“Not only did Christianity condemn the goddess religion, but it also banned the associated Ekwe title.”[9] Thus successfully taking away a huge chunk of authority and respect for women. This limited their abilities to accumulate wealth as well as woman-to-woman marriage was no longer allowed because “Male Daughters” and “Female Husbands” were outlawed titles. Christianity was also associated with commerce, thus stripping the female role in the marketplace. “…Nnobi women became more constrained, less mobile, and generally poorer. Men, on the other hand, became richer, gaining new wealth and new ideologies which they employed in the gender war, reinforcing their determination to marginalize women’s position.”[10]

Part Three: The Post-Independence Period

        In part three of her book, Amadiume discusses how the positions of women became marginalized by colonialism, the female gender lost access to titles and wealth, and females were essentially “trained” by the British to be docile and good wives. “Decisions on, and the imposition of levies for community projects such as the building of schools, churches, maternity homes, assembly halls, roads, piped-water and electricity systems, police barracks and post offices etc., were made by men. Women, even though also liable to pat the levies, became an unwaged labor force for bush-clearing, carrying sane and wood, and fetching water, and in general became the public cleansing department and an entertainment group to dance for local chiefs and politicians.”[11] Women were marginalized, lost their voice in politics, and leaders of the once great and influential Women’s Council were arrested[12]. Women were degraded to commodities through capitalism and their bodies were sexualized.


Throughout the book, Ifi Amadiume proves that Western concepts of Gender, Religion, and Patriarchy are not always beneficial in a society. In fact, the author argues that these Western concepts were detrimental to the well-being and success of the Igbo society and of Nigeria as a whole. Before colonization, women had a respected and safe place in society. Women and men had the ability to acquire wealth, get married, hold titles to authority, have a voice in politics, and to maintain societal rules. Women no longer have the ability to acquire wealth, let alone gain enough wealth to have influence in any part of society. All titles giving women power have been stripped away, taking their voice in politics and community with them. In addition, society has moved so far away from matriarchal ideologies that it practically condemns them. Patriarchy has consumed complete control of Nigeria.

We can still see the after-effects of colonialism in Nigeria today. Islam and Christianity are continuing to enforce patriarchal societal views upon Nigerian people, and gender-based violence is at an all-time high. Without groups such as the Women’s Council and Lineage Daughters, the interests and well-being of women is not being protected. Capitalism has taken over the marketplace and all things are seen as a commodity. This includes marriage, development, crops which once held high spiritual prestige such as yam and palm, and even women’s bodies.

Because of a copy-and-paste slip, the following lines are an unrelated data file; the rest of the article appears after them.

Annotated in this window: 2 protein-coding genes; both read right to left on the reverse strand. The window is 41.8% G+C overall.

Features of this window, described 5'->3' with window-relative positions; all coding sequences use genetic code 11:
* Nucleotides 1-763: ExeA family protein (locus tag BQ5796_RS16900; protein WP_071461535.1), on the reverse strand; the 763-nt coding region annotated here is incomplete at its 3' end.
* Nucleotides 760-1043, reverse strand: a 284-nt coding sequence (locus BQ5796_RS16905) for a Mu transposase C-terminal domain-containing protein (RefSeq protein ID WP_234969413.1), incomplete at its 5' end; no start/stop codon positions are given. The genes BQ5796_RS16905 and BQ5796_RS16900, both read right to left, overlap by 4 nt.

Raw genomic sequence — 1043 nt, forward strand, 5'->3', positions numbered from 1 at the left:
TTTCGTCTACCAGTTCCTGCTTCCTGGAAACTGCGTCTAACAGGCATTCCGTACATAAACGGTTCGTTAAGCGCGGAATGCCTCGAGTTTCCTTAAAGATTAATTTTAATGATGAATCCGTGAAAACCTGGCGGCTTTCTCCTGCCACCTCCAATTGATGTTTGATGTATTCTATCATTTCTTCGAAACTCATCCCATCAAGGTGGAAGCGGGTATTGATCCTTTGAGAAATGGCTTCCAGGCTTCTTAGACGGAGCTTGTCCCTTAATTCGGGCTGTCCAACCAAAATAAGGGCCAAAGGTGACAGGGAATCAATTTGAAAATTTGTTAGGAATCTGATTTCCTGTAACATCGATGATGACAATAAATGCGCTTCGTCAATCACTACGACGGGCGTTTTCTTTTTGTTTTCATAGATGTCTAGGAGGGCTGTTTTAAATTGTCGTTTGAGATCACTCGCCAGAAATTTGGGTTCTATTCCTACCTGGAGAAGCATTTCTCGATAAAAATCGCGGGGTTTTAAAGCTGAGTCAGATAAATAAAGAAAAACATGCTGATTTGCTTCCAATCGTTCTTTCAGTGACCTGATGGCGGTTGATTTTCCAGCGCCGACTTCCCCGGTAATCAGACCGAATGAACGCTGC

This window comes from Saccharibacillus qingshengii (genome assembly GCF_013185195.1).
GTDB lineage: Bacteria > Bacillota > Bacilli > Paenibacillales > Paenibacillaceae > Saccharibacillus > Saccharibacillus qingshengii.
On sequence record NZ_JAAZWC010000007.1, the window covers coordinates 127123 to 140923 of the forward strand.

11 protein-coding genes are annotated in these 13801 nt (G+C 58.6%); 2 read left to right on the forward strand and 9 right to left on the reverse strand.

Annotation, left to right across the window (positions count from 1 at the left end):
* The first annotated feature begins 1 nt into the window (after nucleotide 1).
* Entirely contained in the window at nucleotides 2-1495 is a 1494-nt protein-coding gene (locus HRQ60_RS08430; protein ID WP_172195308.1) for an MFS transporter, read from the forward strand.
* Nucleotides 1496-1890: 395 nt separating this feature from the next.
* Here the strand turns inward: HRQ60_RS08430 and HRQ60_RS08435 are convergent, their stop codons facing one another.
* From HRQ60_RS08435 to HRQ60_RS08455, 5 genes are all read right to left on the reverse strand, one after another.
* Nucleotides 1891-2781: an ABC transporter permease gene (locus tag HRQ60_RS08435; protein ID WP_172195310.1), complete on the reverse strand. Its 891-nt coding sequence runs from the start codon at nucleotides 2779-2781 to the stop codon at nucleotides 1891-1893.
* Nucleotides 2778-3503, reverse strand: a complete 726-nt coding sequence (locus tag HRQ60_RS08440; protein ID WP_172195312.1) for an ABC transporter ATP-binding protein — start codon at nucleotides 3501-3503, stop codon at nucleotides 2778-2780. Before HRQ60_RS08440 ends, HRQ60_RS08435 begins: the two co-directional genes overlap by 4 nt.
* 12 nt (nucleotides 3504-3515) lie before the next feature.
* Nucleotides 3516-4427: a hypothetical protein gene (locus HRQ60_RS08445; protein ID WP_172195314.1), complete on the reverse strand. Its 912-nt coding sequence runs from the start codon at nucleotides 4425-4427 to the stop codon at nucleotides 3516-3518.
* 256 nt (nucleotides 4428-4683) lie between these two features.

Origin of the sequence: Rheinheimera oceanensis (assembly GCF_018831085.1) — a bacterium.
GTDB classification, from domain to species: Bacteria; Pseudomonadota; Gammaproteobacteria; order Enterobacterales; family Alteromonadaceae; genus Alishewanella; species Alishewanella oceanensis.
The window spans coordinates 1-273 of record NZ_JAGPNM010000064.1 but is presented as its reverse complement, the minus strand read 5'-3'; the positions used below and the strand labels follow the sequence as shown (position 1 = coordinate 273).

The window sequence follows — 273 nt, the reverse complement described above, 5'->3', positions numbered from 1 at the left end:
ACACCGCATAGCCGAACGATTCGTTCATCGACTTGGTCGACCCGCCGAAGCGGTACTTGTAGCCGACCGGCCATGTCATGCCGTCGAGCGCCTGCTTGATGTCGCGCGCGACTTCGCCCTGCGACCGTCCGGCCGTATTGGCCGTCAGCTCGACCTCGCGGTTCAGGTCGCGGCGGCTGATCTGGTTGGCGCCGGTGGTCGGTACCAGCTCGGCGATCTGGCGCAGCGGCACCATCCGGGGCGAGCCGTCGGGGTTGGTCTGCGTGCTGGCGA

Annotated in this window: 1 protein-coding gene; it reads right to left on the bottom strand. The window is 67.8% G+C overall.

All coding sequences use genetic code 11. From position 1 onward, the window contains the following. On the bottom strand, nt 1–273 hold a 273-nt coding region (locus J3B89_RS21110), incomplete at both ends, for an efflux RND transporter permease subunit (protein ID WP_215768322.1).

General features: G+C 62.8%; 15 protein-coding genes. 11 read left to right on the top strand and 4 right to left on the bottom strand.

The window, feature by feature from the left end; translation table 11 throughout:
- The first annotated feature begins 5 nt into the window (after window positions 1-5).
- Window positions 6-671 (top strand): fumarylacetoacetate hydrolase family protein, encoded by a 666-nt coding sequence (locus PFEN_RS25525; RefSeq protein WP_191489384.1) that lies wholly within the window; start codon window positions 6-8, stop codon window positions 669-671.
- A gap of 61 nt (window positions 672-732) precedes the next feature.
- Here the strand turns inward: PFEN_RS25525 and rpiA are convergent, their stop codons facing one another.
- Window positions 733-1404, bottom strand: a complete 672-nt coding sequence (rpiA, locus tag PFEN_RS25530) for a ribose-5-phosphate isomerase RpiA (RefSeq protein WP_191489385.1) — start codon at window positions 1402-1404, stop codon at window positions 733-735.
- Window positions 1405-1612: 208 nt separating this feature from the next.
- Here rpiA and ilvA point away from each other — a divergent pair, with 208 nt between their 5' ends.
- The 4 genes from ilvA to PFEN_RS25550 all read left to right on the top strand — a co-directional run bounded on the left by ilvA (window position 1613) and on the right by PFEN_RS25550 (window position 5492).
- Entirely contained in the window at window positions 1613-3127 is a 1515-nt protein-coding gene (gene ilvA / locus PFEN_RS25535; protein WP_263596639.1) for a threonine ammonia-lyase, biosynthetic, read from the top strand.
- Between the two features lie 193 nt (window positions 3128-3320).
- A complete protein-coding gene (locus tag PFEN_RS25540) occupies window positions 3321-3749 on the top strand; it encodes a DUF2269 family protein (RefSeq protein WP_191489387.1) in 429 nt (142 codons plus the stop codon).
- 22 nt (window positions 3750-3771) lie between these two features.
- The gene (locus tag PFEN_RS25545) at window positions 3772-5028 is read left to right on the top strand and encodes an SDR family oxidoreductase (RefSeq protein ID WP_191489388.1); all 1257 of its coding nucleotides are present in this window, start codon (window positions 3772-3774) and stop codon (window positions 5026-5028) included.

There is a clear unequal distribution of power and men are not held to the same standards which they were pre-colonialism. This can be seen in the case of Nigerian woman Amina Lawal who was sentenced to death by stoning for adultery, but the man she committed adultery with, was free from condemnation[13]. Sharia law has been brought into Nigeria through the spread of Islam, which would not have spread so widely if not for pre-existing patriarchal views present as aftermath of British colonialism. Amadiume argues that if British colonialism had not taken place and enforced Western concepts of gender, religion and patriarchy, Nigeria would not be in the current state it is in. Therefore, these concepts have been used as a method of female oppression since they were introduced, and female oppression cannot be beneficial to any society’s growth.


        In conclusion, the oppression of the female gender was enforced on Nigerian society through British colonialism. This oppression came steadily through the seizure of women’s ability to accumulate wealth, power and voice within the community. It then spread patriarchal views through the veil of Christianity and Western capitalism. Through capitalism all things became commodities and ties to the goddess Idemili were lost. Thus, Western concepts of gender, religion and patriarchy stifled the growth of Nigerian society.


Amadiume, Ifi. Male Daughters, Female Husbands: Gender and Sex in an African Society. 2015 ed. London: Zed Books, 1987. Print.

Sengupta, Somini. "Facing Death for Adultery, Nigerian Woman is acquitted." New York Times. N.p., 26 Sept. 2003. Web. 22 Feb. 2016. <http://www.nytimes.com/2003/09/26/world/facing-death-for-adultery-nigerian-woman-is-acquitted.html>.

[1] Amadiume, page 31

[2] Amadiume, page 31

[3] Amadiume, page 48

[4] Amadiume, page 43

[5] Amadiume, page 51

[6] Amadiume, page 99

[7] Amadiume, page 119

[8] Amadiume, page 121

[9] Amadiume, page 123

[10] Amadiume, page 143

[11] Amadiume, page 147

[12] Amadiume, page 152

[13] Sengupta, 2003